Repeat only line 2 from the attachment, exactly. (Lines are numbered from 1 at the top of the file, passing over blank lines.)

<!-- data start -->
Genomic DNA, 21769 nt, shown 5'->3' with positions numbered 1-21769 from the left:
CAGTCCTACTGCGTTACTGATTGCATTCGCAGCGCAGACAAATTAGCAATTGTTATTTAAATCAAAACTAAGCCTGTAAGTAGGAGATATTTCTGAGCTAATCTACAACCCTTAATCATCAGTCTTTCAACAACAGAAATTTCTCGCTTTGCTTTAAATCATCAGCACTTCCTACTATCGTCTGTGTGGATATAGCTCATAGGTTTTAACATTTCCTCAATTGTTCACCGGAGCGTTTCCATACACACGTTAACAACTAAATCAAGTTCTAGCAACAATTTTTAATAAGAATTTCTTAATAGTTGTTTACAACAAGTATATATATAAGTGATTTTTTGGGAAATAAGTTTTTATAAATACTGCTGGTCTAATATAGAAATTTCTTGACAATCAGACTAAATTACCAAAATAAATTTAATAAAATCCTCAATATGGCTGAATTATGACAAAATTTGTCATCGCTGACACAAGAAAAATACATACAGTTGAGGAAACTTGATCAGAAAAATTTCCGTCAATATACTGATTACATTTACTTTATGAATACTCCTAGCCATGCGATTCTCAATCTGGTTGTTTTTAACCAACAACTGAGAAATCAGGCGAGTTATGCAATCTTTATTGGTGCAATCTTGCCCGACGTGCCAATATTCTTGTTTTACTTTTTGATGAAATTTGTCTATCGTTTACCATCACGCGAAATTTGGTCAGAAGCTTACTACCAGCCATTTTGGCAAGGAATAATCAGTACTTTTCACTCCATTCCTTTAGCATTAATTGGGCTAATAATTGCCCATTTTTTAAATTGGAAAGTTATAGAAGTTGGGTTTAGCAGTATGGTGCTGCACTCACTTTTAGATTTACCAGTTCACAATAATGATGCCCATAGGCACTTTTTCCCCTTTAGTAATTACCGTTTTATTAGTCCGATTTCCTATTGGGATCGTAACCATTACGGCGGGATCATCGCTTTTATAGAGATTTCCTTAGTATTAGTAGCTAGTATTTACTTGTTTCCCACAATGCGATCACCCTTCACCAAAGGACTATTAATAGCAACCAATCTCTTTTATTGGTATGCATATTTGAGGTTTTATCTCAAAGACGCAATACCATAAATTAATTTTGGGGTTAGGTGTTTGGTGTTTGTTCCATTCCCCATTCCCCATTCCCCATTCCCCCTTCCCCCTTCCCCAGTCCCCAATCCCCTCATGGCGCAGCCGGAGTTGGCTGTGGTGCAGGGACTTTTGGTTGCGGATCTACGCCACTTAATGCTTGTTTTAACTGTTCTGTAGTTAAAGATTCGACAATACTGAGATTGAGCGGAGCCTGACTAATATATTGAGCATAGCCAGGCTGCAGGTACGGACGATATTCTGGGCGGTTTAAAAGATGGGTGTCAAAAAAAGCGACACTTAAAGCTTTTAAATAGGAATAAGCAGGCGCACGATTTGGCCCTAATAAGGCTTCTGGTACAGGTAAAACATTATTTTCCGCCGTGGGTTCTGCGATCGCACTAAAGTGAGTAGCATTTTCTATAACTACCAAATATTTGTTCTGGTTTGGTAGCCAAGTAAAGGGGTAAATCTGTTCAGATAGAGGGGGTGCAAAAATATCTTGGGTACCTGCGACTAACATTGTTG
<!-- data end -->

CAGTCCTACTGCGTTACTGATTGCATTCGCAGCGCAGACAAATTAGCAATTGTTATTTAAATCAAAACTAAGCCTGTAAGTAGGAGATATTTCTGAGCTAATCTACAACCCTTAATCATCAGTCTTTCAACAACAGAAATTTCTCGCTTTGCTTTAAATCATCAGCACTTCCTACTATCGTCTGTGTGGATATAGCTCATAGGTTTTAACATTTCCTCAATTGTTCACCGGAGCGTTTCCATACACACGTTAACAACTAAATCAAGTTCTAGCAACAATTTTTAATAAGAATTTCTTAATAGTTGTTTACAACAAGTATATATATAAGTGATTTTTTGGGAAATAAGTTTTTATAAATACTGCTGGTCTAATATAGAAATTTCTTGACAATCAGACTAAATTACCAAAATAAATTTAATAAAATCCTCAATATGGCTGAATTATGACAAAATTTGTCATCGCTGACACAAGAAAAATACATACAGTTGAGGAAACTTGATCAGAAAAATTTCCGTCAATATACTGATTACATTTACTTTATGAATACTCCTAGCCATGCGATTCTCAATCTGGTTGTTTTTAACCAACAACTGAGAAATCAGGCGAGTTATGCAATCTTTATTGGTGCAATCTTGCCCGACGTGCCAATATTCTTGTTTTACTTTTTGATGAAATTTGTCTATCGTTTACCATCACGCGAAATTTGGTCAGAAGCTTACTACCAGCCATTTTGGCAAGGAATAATCAGTACTTTTCACTCCATTCCTTTAGCATTAATTGGGCTAATAATTGCCCATTTTTTAAATTGGAAAGTTATAGAAGTTGGGTTTAGCAGTATGGTGCTGCACTCACTTTTAGATTTACCAGTTCACAATAATGATGCCCATAGGCACTTTTTCCCCTTTAGTAATTACCGTTTTATTAGTCCGATTTCCTATTGGGATCGTAACCATTACGGCGGGATCATCGCTTTTATAGAGATTTCCTTAGTATTAGTAGCTAGTATTTACTTGTTTCCCACAATGCGATCACCCTTCACCAAAGGACTATTAATAGCAACCAATCTCTTTTATTGGTATGCATATTTGAGGTTTTATCTCAAAGACGCAATACCATAAATTAATTTTGGGGTTAGGTGTTTGGTGTTTGTTCCATTCCCCATTCCCCATTCCCCATTCCCCCTTCCCCCTTCCCCAGTCCCCAATCCCCTCATGGCGCAGCCGGAGTTGGCTGTGGTGCAGGGACTTTTGGTTGCGGATCTACGCCACTTAATGCTTGTTTTAACTGTTCTGTAGTTAAAGATTCGACAATACTGAGATTGAGCGGAGCCTGACTAATATATTGAGCATAGCCAGGCTGCAGGTACGGACGATATTCTGGGCGGTTTAAAAGATGGGTGTCAAAAAAAGCGACACTTAAAGCTTTTAAATAGGAATAAGCAGGCGCACGATTTGGCCCTAATAAGGCTTCTGGTACAGGTAAAACATTATTTTCCGCCGTGGGTTCTGCGATCGCACTAAAGTGAGTAGCATTTTCTATAACTACCAAATATTTGTTCTGGTTTGGTAGCCAAGTAAAGGGGTAAATCTGTTCAGATAGAGGGGGTGCAAAAATATCTTGGGTACCTGCGACTAACATTGTTG